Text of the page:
“Prior to this work, people were reporting that the abusers were very sophisticated hackers, and clients were receiving inconsistent advice. Some people were saying, ‘Throw your device out.’ Other people were saying, ‘Delete the app.’ But there wasn’t a clear understanding of how this abuse was happening and why it was happening,” explained Diana Freed, a doctoral student at Cornell Tech and co-author of a new paper about digital abuse.

“They were making their best efforts, but there was no uniform way to address this,” said co-author Sam Havron. “They were using Google to try to help clients with their abuse situations.”

Investigating this problem with the help of a National Science Foundation grant to examine the role of tech in domestic abuse, they and some professor collaborators at Cornell and NYU came up with a new approach.

There’s a standardized questionnaire to characterize the type of tech-based being experienced. It may not occur to someone who isn’t tech-savvy that their partner may know their passwords, or that there are social media settings they can use to prevent that partner from seeing their posts. This information and other data are added to a sort of digital presence diagram the team calls the “technograph” and which helps the victim visualize their technological assets and exposure.

The team also created a device they call the IPV Spyware Discovery, or ISDi. It’s basically spyware scanning software loaded on a device that can check the victim’s device without having to install anything. This is important because an abuser may have installed tracking software that would alert them if the victim is trying to remove it. Sound extreme? Not to people fighting a custody battle who can’t seem to escape the all-seeing eye of an abusive ex. And these spying tools are readily available for purchase.

“It’s consistent, it’s data-driven and it takes into account at each phase what the abuser will know if the client makes changes. This is giving people a more accurate way to make decisions and providing them with a comprehensive understanding of how things are happening,” explained Freed.

Even if the abuse can’t be instantly counteracted, it can be helpful simply to understand it and know that there are some steps that can be taken to help.

The authors have been piloting their work at New York’s Family Justice Centers, and following some testing have released the complete set of documents and tools for anyone to use.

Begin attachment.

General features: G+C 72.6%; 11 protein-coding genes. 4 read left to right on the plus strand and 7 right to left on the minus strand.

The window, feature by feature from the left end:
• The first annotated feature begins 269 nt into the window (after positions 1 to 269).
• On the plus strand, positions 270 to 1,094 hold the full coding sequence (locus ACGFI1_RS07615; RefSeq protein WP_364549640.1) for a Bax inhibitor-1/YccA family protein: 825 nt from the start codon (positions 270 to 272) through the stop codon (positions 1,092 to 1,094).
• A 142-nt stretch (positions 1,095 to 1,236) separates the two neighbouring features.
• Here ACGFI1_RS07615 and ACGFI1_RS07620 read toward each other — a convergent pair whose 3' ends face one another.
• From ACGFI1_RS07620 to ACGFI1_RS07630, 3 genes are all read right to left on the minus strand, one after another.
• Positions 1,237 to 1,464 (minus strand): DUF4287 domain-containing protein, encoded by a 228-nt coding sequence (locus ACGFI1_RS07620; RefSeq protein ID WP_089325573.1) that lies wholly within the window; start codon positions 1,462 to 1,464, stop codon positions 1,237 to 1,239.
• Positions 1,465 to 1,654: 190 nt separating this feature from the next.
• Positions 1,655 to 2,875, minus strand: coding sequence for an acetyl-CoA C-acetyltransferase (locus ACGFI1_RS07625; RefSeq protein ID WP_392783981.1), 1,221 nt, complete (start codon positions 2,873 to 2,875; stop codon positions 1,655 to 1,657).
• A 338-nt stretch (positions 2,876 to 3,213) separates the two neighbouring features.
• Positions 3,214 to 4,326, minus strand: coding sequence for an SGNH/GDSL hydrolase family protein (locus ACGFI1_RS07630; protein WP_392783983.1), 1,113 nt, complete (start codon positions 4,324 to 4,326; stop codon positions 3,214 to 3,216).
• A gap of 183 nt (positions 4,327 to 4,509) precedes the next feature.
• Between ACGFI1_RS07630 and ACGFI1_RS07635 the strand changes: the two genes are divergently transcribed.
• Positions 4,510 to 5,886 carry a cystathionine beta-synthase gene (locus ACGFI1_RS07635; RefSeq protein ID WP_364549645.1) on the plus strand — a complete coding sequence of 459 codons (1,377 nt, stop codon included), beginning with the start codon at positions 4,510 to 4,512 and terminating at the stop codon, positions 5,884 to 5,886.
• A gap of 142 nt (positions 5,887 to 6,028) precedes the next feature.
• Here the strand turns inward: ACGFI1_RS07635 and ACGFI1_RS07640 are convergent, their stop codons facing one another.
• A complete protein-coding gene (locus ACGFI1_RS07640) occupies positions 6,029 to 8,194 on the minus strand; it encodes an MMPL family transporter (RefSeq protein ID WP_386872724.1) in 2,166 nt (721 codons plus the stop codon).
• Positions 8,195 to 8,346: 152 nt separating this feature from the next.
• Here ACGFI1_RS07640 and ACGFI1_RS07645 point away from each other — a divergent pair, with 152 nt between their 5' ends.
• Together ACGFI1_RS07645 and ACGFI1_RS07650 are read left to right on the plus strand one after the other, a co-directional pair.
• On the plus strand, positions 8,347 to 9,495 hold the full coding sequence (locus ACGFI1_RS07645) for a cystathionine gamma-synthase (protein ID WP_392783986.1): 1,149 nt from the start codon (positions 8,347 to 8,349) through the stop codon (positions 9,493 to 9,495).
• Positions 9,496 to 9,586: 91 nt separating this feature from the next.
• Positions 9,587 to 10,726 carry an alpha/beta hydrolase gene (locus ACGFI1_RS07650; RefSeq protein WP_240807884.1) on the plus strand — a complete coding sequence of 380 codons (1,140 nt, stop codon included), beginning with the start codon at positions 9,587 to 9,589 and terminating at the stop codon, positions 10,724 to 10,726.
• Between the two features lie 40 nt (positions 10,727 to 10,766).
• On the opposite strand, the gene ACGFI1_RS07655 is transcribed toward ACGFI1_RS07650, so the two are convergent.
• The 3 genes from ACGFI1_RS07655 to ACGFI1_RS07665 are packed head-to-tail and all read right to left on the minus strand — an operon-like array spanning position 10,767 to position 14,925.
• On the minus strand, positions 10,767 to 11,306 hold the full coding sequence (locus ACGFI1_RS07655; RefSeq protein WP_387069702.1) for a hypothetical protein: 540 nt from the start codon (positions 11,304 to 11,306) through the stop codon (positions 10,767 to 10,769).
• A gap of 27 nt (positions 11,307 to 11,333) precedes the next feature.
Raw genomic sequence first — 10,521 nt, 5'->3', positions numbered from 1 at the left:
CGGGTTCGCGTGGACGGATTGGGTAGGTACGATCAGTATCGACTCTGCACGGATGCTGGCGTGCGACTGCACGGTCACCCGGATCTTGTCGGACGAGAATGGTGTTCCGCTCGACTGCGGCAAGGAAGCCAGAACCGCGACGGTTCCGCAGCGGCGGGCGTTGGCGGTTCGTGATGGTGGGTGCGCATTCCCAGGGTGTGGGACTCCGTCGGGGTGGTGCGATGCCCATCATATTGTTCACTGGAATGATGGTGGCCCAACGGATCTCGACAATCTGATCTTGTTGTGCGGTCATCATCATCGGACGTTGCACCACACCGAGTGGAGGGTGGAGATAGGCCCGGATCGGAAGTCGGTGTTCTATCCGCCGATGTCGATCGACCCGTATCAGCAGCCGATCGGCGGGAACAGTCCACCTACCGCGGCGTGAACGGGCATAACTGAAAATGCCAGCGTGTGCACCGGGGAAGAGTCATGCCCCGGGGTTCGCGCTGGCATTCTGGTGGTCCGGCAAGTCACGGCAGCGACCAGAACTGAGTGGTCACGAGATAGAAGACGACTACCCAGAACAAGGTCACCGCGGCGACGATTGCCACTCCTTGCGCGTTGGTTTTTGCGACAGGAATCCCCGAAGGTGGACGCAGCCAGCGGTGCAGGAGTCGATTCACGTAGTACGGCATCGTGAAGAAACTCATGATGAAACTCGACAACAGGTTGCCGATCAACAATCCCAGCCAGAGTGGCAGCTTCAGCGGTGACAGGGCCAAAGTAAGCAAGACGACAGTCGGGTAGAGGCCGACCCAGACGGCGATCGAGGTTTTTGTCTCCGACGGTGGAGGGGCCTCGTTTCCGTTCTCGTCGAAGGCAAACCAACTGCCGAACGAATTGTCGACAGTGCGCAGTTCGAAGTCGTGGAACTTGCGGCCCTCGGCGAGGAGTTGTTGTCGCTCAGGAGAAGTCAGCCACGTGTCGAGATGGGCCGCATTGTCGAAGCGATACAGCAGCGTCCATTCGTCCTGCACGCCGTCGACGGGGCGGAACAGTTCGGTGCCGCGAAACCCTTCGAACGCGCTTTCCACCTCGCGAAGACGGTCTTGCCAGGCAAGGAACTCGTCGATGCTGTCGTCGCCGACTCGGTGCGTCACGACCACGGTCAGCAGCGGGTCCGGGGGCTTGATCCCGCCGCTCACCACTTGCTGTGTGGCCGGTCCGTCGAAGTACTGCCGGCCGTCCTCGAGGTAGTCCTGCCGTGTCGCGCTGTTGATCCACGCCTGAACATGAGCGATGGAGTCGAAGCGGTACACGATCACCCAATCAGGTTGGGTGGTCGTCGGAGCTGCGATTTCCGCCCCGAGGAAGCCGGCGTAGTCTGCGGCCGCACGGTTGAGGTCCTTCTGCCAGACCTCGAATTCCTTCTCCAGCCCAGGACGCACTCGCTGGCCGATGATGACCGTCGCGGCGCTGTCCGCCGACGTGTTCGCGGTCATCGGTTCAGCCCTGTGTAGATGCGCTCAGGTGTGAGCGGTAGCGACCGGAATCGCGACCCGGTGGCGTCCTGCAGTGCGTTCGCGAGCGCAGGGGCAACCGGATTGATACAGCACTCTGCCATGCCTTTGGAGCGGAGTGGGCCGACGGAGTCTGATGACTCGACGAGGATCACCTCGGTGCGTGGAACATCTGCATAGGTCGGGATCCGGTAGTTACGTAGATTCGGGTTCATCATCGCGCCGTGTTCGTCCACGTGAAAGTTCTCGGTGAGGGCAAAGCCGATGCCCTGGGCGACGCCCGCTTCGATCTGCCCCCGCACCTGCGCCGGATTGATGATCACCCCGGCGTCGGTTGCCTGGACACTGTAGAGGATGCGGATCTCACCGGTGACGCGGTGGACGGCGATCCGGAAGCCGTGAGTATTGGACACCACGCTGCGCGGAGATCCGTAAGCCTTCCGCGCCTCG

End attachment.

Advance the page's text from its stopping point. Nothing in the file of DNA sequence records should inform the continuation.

This isn’t the team’s first piece of work on the topic — you can read their other papers and learn more about their ongoing research at the Intimate Partner Violence Tech Research program site.

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These robo-shorts are the precursor to a true soft exoskeleton

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Comments are closed These robo-shorts are the precursor to a true soft exoskeleton Comments are closed

When someone says “robotic exoskeleton,” the power loaders from Aliens are what come to mind for most people (or at least me), but the real things will be much different: softer, smarter and used for much more ordinary tasks. The latest such exo from Harvard is so low-profile you could wear it around the house.

Designed by researchers at Harvard’s Wyss Institute (in collaboration with several other institutions), which focuses on soft robotics and bio-inspired mechanisms, the exosuit isn’t for heavy lifting or combating xenomorphs, but simply walking and running a little bit more easily.

The suit, which is really more of a pair of shorts with a mechanism attached at the lower back and cables going to straps on the legs, is intended to simply assist the leg in its hip-extension movement, common to most forms of locomotion.

An onboard computer (and neural network, naturally) detects the movements of the wearer’s body and determines both the type of gait (walking or running) and what phase of that gait the leg is currently in. It gives the leg making the movement a little boost, making it just that much easier to do it.

In testing, the suit reduced the metabolic load of walking by 9.3% and running by 4%. That might not sound like much, but they weren’t looking to create an Olympic-quality cyborg — just show reliable gains from a soft, portable exosuit.

“While the metabolic reductions we found are modest, our study demonstrates that it is possible to have a portable wearable robot assist more than just a single activity, helping to pave the way for these systems to become ubiquitous in our lives,” said lead study author Conor Walsh in a news release.

The whole idea, then, is to leave behind the idea of an exosuit as a big mechanical thing for heavy industry or work, and bring in the idea that one could help an elderly person stand up from a chair, or someone recovering from an accident walk farther without fatigue.

The whole device, shorts and all, weighs about 5 kilograms, or 11 pounds. Most of that is in the little battery and motor pack stashed at the top of the shorts, near the body’s center of mass, helping it feel lighter than it is.

Of course, this is the kind of thing the military is very interested in — not just for active duty (a soldier who can run twice as far or fast) but for treatment of the wounded. So it shouldn’t be a surprise that this came out of a DARPA project initiated years ago (and ongoing in other forms).

But by far the more promising applications are civilian, in the medical field and beyond. “We are excited to continue to apply it to a range of applications, including assisting those with gait impairments, industry workers at risk of injury performing physically strenuous tasks, or recreational weekend warriors,” said Walsh.

Currently the team is hard at work improving the robo-shorts, reducing the weight, making the assistance more powerful and more intuitive and so on. The paper describing their system was the cover story of this week’s edition of the journal Science.